The future of the used car market in the UK looks healthy despite the fact that there has been a great deal of uncertainty in the UK over the past year. Provided that dealerships are able to provide motorists with a range of second-hand electric automobiles, it is easy to see motorists opting to buy used as opposed to new as this can allow for big savings which is important in the current economic climate. The green car revolution is fully underway and this is what has managed to keep the used car market afloat during a challenging period.

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Environment

All Steam Ahead as Europe Goes Green

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Red, amber, green: and Europe is off on its big green venture. Yep, it’s true, Europe is finally on the right track in regards to future-proofing against climate change. To see just how it is doing this and what it is doing in regards to this, make sure to read on.

The abolition of fossil fuels by 2050

Some of Europe’s biggest countries are seeking to go fossil fuel free by 2050, and it’s brilliant. Denmark, a country widely regarded as being a leader in the struggle for a green future, is one such country seeking to do this. Yes, it might be ambitious. And yes, Danish officials openly admit that it is an ambitious venture. But, this old Nordic country is going full steam ahead with its ‘Energy Strategy 2050’ enterprise anyway in the hopes that within 32 years the whole country will be completely dependant on things that do not hurt our world. In fact, Denmark is even seeking to go one step further and go completely cashless. Well done, Denmark!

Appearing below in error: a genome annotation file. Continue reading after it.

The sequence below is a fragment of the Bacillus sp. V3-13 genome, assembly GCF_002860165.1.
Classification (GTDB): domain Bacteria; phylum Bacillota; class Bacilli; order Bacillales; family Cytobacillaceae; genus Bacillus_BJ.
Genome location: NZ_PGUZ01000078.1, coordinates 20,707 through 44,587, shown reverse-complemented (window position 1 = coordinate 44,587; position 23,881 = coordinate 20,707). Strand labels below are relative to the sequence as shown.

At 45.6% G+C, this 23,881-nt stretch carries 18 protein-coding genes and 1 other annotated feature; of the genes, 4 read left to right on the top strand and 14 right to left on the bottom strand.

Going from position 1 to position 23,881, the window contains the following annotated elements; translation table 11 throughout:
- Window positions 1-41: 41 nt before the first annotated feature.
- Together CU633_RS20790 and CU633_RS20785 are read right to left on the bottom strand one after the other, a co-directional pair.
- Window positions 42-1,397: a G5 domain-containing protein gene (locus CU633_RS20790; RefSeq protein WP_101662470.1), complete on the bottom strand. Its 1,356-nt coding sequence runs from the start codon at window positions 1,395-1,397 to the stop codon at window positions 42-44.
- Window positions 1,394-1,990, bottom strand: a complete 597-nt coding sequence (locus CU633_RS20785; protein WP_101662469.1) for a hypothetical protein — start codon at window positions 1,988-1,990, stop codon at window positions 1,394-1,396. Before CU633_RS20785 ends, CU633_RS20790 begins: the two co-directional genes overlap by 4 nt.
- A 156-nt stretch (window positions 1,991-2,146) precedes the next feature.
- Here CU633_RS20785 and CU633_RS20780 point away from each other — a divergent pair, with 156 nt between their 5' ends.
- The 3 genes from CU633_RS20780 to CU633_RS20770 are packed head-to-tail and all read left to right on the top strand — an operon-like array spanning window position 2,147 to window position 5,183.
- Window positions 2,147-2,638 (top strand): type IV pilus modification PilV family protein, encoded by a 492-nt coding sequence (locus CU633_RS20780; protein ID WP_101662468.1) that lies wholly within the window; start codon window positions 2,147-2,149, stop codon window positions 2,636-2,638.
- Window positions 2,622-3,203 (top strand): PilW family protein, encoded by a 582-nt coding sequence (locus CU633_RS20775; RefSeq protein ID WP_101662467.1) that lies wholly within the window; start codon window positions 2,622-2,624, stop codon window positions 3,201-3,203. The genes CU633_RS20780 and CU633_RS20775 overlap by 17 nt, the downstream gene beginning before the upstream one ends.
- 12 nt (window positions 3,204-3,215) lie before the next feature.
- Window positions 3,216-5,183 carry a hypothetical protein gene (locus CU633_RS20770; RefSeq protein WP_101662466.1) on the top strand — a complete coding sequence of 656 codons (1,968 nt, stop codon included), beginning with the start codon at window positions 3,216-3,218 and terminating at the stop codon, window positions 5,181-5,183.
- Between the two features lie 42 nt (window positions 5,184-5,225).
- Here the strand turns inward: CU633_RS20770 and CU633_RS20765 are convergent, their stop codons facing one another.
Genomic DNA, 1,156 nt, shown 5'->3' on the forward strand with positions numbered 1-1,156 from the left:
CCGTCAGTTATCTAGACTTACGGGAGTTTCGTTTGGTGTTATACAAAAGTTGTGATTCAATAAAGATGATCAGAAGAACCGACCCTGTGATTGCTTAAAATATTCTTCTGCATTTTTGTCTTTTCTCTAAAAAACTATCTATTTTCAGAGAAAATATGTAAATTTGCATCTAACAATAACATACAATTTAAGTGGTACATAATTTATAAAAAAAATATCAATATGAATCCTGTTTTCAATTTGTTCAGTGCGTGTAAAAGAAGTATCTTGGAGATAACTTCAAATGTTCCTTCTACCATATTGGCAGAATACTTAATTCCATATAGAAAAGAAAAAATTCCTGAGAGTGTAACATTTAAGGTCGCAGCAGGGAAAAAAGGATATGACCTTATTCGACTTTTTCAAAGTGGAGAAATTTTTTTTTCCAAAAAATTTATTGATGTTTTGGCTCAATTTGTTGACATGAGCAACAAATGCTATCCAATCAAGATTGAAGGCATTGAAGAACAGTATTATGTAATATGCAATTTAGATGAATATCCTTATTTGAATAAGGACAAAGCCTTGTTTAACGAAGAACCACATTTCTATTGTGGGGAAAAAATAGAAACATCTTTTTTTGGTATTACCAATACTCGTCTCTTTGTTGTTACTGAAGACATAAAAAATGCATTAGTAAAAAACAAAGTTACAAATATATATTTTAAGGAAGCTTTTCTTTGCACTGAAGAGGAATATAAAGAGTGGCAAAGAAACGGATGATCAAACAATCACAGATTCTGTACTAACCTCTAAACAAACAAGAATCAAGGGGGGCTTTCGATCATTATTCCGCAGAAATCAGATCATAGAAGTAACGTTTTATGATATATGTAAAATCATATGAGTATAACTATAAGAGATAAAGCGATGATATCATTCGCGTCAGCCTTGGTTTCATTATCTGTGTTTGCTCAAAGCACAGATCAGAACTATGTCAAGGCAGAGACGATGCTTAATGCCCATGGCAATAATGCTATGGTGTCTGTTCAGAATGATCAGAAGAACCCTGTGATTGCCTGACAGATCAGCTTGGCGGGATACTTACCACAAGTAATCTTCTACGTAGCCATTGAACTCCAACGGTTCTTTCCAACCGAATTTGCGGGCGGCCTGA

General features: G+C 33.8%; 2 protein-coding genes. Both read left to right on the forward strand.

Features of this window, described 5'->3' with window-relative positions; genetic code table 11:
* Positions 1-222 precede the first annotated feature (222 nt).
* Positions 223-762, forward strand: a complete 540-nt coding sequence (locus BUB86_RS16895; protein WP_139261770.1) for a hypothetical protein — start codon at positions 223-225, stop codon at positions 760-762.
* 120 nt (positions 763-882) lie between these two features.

Cities are building green infrastructures

It appears that many European cities have seen the light in regards to what they need to do to save our planet and are now building green infrastructures to hold themselves up in the future. Yep, many cities around this famous old continent are changing the habit of a lifetime and going against a grain that has been in place for thousands upon thousands of years by swapping out their old, harmful infrastructures and ushering in new, safer ones to replace them. Bratislava, Slovakia is one such example: it has had a complete overhaul of its transport system and only runs low-emission buses, tree planting has become a serious occupation, roofs around the city have been made green and rainwater retention facilities have popped up everywhere. Yep, the Slovakian capital really has built a green infrastructure, despite a tight budget, and many other European cities are following suit.

Many big cities are clambering for green funding

Speaking of tight budgets, there seemingly is one across the whole of Europe when it comes to going green because many cities within the continent are having to clamber for funding in regards to it. But, thankfully, having to do all of this isn’t stopping these cities from doing so and going as green as they can. Yep, cities across the European continent are using a combination of EEA grants, municipal funding, crowdfunding and green bonds in order to go green: Copenhagen has done so and used its funding to upgrade is floodwater management and lighting systems to make them more eco-friendly, Paris has done so and used its funding to plant in excess of 20,000 trees and Essen, Germany has done so and used its funding to be named European Green Capital for 2017.

So, as you can see, the historic old continent of Europe is more than willing to embrace the future and, more specifically, the future needs of our planet. Let’s just hope that the rest of the world and its leaders *cough* Trump *cough* follow suit before it’s all too late.